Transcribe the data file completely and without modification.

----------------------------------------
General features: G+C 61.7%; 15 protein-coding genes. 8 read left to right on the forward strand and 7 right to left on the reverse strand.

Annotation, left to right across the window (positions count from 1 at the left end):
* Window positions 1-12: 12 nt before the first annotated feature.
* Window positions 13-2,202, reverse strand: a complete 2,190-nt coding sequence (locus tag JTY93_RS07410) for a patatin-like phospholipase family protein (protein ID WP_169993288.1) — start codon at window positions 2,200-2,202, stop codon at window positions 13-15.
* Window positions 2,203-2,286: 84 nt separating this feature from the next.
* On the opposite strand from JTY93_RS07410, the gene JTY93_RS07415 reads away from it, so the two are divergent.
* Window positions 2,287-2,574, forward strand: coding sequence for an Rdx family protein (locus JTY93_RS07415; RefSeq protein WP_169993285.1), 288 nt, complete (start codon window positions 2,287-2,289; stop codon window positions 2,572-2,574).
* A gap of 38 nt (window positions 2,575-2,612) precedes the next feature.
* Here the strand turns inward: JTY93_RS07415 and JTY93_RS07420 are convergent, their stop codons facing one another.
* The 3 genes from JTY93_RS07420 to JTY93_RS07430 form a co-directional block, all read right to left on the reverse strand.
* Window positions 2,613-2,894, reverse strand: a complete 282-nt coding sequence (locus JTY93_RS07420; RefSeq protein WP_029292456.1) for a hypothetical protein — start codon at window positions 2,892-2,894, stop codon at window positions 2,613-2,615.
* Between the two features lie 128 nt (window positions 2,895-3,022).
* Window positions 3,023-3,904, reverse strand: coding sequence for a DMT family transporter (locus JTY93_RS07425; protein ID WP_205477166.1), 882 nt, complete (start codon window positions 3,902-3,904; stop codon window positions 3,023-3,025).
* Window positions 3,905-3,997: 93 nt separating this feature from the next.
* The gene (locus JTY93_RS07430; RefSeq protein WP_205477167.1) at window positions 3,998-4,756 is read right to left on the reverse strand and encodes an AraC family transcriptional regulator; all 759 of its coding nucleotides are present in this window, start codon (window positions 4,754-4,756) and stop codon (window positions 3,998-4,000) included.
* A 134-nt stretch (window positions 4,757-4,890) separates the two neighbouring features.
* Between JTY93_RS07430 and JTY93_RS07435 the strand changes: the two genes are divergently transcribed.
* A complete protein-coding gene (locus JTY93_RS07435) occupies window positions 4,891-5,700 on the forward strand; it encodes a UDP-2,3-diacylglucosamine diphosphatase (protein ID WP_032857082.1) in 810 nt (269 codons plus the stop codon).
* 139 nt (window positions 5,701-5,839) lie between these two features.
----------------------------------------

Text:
General features: G+C 61.7%; 15 protein-coding genes. 8 read left to right on the forward strand and 7 right to left on the reverse strand.

Annotation, left to right across the window (positions count from 1 at the left end):
* Window positions 1-12: 12 nt before the first annotated feature.
* Window positions 13-2,202, reverse strand: a complete 2,190-nt coding sequence (locus tag JTY93_RS07410) for a patatin-like phospholipase family protein (protein ID WP_169993288.1) — start codon at window positions 2,200-2,202, stop codon at window positions 13-15.
* Window positions 2,203-2,286: 84 nt separating this feature from the next.
* On the opposite strand from JTY93_RS07410, the gene JTY93_RS07415 reads away from it, so the two are divergent.
* Window positions 2,287-2,574, forward strand: coding sequence for an Rdx family protein (locus JTY93_RS07415; RefSeq protein WP_169993285.1), 288 nt, complete (start codon window positions 2,287-2,289; stop codon window positions 2,572-2,574).
* A gap of 38 nt (window positions 2,575-2,612) precedes the next feature.
* Here the strand turns inward: JTY93_RS07415 and JTY93_RS07420 are convergent, their stop codons facing one another.
* The 3 genes from JTY93_RS07420 to JTY93_RS07430 form a co-directional block, all read right to left on the reverse strand.
* Window positions 2,613-2,894, reverse strand: a complete 282-nt coding sequence (locus JTY93_RS07420; RefSeq protein WP_029292456.1) for a hypothetical protein — start codon at window positions 2,892-2,894, stop codon at window positions 2,613-2,615.
* Between the two features lie 128 nt (window positions 2,895-3,022).
* Window positions 3,023-3,904, reverse strand: coding sequence for a DMT family transporter (locus JTY93_RS07425; protein ID WP_205477166.1), 882 nt, complete (start codon window positions 3,902-3,904; stop codon window positions 3,023-3,025).
* Window positions 3,905-3,997: 93 nt separating this feature from the next.
* The gene (locus JTY93_RS07430; RefSeq protein WP_205477167.1) at window positions 3,998-4,756 is read right to left on the reverse strand and encodes an AraC family transcriptional regulator; all 759 of its coding nucleotides are present in this window, start codon (window positions 4,754-4,756) and stop codon (window positions 3,998-4,000) included.
* A 134-nt stretch (window positions 4,757-4,890) separates the two neighbouring features.
* Between JTY93_RS07430 and JTY93_RS07435 the strand changes: the two genes are divergently transcribed.
* A complete protein-coding gene (locus JTY93_RS07435) occupies window positions 4,891-5,700 on the forward strand; it encodes a UDP-2,3-diacylglucosamine diphosphatase (protein ID WP_032857082.1) in 810 nt (269 codons plus the stop codon).
* 139 nt (window positions 5,701-5,839) lie between these two features.